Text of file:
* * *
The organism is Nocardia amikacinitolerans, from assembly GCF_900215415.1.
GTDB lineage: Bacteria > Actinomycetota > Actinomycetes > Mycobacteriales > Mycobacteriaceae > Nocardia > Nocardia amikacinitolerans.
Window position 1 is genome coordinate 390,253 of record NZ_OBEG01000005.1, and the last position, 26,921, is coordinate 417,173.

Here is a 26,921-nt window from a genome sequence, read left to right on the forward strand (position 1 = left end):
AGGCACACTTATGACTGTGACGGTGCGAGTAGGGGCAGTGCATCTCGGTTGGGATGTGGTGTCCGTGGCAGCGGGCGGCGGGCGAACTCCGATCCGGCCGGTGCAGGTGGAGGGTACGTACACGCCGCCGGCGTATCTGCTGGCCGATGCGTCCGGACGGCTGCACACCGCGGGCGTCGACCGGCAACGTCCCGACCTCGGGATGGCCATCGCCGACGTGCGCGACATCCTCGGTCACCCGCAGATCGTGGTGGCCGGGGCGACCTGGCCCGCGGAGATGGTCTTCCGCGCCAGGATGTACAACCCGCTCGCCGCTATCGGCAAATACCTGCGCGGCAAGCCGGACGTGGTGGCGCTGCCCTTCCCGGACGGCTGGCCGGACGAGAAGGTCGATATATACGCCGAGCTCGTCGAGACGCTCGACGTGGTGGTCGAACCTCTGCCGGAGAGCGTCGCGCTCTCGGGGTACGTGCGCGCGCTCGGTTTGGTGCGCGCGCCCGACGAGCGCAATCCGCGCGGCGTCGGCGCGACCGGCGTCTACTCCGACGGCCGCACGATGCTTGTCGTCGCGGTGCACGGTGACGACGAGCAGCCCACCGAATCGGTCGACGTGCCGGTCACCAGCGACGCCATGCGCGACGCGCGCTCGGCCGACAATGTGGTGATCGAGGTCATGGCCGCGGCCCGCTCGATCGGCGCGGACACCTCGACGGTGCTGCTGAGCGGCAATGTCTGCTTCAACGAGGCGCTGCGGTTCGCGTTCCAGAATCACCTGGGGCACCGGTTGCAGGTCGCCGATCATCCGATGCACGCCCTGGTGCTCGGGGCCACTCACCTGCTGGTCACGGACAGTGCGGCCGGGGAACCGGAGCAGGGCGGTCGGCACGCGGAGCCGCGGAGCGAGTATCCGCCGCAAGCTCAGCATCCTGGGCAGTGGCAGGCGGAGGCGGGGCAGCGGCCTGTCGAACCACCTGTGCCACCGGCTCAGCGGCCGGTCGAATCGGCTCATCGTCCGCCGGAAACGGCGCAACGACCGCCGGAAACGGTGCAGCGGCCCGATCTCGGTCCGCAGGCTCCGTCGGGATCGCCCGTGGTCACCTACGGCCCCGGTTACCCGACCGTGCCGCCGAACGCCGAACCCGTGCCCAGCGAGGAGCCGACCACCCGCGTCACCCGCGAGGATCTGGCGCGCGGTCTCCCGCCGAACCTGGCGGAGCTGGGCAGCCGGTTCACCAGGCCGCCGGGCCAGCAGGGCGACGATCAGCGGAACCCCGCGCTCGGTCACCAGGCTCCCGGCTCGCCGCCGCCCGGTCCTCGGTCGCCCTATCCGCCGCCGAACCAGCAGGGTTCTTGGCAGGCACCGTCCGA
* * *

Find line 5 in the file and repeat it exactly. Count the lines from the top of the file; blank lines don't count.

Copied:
AGGCACACTTATGACTGTGACGGTGCGAGTAGGGGCAGTGCATCTCGGTTGGGATGTGGTGTCCGTGGCAGCGGGCGGCGGGCGAACTCCGATCCGGCCGGTGCAGGTGGAGGGTACGTACACGCCGCCGGCGTATCTGCTGGCCGATGCGTCCGGACGGCTGCACACCGCGGGCGTCGACCGGCAACGTCCCGACCTCGGGATGGCCATCGCCGACGTGCGCGACATCCTCGGTCACCCGCAGATCGTGGTGGCCGGGGCGACCTGGCCCGCGGAGATGGTCTTCCGCGCCAGGATGTACAACCCGCTCGCCGCTATCGGCAAATACCTGCGCGGCAAGCCGGACGTGGTGGCGCTGCCCTTCCCGGACGGCTGGCCGGACGAGAAGGTCGATATATACGCCGAGCTCGTCGAGACGCTCGACGTGGTGGTCGAACCTCTGCCGGAGAGCGTCGCGCTCTCGGGGTACGTGCGCGCGCTCGGTTTGGTGCGCGCGCCCGACGAGCGCAATCCGCGCGGCGTCGGCGCGACCGGCGTCTACTCCGACGGCCGCACGATGCTTGTCGTCGCGGTGCACGGTGACGACGAGCAGCCCACCGAATCGGTCGACGTGCCGGTCACCAGCGACGCCATGCGCGACGCGCGCTCGGCCGACAATGTGGTGATCGAGGTCATGGCCGCGGCCCGCTCGATCGGCGCGGACACCTCGACGGTGCTGCTGAGCGGCAATGTCTGCTTCAACGAGGCGCTGCGGTTCGCGTTCCAGAATCACCTGGGGCACCGGTTGCAGGTCGCCGATCATCCGATGCACGCCCTGGTGCTCGGGGCCACTCACCTGCTGGTCACGGACAGTGCGGCCGGGGAACCGGAGCAGGGCGGTCGGCACGCGGAGCCGCGGAGCGAGTATCCGCCGCAAGCTCAGCATCCTGGGCAGTGGCAGGCGGAGGCGGGGCAGCGGCCTGTCGAACCACCTGTGCCACCGGCTCAGCGGCCGGTCGAATCGGCTCATCGTCCGCCGGAAACGGCGCAACGACCGCCGGAAACGGTGCAGCGGCCCGATCTCGGTCCGCAGGCTCCGTCGGGATCGCCCGTGGTCACCTACGGCCCCGGTTACCCGACCGTGCCGCCGAACGCCGAACCCGTGCCCAGCGAGGAGCCGACCACCCGCGTCACCCGCGAGGATCTGGCGCGCGGTCTCCCGCCGAACCTGGCGGAGCTGGGCAGCCGGTTCACCAGGCCGCCGGGCCAGCAGGGCGACGATCAGCGGAACCCCGCGCTCGGTCACCAGGCTCCCGGCTCGCCGCCGCCCGGTCCTCGGTCGCCCTATCCGCCGCCGAACCAGCAGGGTTCTTGGCAGGCACCGTCCGA